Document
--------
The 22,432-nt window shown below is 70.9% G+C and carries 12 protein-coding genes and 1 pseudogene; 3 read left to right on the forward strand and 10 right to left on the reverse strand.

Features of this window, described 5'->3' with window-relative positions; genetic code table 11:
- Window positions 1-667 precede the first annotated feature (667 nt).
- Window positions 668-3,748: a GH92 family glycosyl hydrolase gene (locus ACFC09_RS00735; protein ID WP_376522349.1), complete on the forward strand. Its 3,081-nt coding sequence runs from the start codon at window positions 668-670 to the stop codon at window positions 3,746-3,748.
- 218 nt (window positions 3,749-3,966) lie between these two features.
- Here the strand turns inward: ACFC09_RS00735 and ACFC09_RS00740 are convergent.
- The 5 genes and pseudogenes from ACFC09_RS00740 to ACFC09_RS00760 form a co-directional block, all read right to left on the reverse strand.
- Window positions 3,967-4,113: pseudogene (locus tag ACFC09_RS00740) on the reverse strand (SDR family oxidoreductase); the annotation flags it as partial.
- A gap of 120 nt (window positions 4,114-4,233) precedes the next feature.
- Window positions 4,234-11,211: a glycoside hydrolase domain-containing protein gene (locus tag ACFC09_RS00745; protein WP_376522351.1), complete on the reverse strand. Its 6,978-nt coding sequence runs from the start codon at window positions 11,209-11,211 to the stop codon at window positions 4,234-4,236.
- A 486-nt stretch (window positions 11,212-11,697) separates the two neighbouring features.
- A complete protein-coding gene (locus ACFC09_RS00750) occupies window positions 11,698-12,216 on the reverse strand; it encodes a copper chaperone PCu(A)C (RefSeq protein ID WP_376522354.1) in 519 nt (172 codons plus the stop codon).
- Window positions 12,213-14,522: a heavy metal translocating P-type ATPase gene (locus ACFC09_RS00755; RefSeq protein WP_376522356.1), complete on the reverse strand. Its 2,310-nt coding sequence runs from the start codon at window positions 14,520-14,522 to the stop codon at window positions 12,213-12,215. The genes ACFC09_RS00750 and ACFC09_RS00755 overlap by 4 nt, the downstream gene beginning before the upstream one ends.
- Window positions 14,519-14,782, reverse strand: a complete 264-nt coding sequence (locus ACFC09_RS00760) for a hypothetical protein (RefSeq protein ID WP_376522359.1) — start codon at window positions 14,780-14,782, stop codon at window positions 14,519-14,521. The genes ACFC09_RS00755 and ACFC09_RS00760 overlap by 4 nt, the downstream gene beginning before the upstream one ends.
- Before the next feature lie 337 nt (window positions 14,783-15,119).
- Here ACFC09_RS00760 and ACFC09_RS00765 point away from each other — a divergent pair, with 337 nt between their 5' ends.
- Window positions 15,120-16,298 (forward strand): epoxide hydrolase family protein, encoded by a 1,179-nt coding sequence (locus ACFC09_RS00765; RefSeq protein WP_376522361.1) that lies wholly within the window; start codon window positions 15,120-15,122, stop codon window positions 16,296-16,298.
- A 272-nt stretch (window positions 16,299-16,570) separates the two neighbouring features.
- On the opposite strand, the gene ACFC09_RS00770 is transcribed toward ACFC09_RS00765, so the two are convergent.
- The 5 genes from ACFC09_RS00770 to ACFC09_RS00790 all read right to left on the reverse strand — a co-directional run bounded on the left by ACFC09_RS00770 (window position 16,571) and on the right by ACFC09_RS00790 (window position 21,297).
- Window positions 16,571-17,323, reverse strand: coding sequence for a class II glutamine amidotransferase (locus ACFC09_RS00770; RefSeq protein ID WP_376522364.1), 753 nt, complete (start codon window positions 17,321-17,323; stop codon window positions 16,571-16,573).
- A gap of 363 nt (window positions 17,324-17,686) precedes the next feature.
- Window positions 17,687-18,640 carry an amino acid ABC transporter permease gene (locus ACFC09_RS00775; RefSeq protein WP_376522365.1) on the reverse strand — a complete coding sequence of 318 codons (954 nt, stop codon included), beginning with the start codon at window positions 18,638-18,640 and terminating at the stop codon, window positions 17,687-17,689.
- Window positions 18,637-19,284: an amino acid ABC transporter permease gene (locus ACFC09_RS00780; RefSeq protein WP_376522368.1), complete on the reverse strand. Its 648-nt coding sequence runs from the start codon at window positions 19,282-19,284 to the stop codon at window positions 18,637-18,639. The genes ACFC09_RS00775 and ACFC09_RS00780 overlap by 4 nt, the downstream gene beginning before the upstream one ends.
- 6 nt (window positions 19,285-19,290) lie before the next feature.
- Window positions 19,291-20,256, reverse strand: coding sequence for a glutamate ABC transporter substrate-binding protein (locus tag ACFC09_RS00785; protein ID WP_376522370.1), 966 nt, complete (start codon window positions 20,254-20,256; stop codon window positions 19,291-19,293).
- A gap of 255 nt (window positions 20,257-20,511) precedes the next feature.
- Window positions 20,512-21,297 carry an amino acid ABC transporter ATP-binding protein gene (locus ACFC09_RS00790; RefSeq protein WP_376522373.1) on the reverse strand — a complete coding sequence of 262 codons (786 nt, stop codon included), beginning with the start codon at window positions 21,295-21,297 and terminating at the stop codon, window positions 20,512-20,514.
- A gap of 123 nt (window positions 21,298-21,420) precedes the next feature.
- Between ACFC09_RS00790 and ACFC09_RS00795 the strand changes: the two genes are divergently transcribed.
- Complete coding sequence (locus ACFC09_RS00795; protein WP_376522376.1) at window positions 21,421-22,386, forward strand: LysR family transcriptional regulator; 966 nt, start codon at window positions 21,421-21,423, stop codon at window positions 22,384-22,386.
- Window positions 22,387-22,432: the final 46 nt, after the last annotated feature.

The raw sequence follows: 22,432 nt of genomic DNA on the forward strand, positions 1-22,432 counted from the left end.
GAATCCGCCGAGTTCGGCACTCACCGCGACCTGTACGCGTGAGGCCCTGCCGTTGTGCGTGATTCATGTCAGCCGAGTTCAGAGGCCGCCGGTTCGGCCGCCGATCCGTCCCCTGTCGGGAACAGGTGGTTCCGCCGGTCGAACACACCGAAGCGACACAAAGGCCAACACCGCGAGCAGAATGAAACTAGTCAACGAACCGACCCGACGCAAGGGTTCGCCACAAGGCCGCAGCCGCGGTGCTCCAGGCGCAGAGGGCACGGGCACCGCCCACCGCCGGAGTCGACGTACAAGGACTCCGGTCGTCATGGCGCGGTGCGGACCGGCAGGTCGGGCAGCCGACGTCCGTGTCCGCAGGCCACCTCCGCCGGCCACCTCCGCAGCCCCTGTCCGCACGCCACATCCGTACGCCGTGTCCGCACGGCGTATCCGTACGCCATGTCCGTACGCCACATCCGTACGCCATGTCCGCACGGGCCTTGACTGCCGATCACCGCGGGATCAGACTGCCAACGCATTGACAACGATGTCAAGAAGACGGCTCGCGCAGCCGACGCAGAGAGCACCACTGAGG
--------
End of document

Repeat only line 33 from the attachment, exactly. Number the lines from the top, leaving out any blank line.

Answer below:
The raw sequence follows: 22,432 nt of genomic DNA on the forward strand, positions 1-22,432 counted from the left end.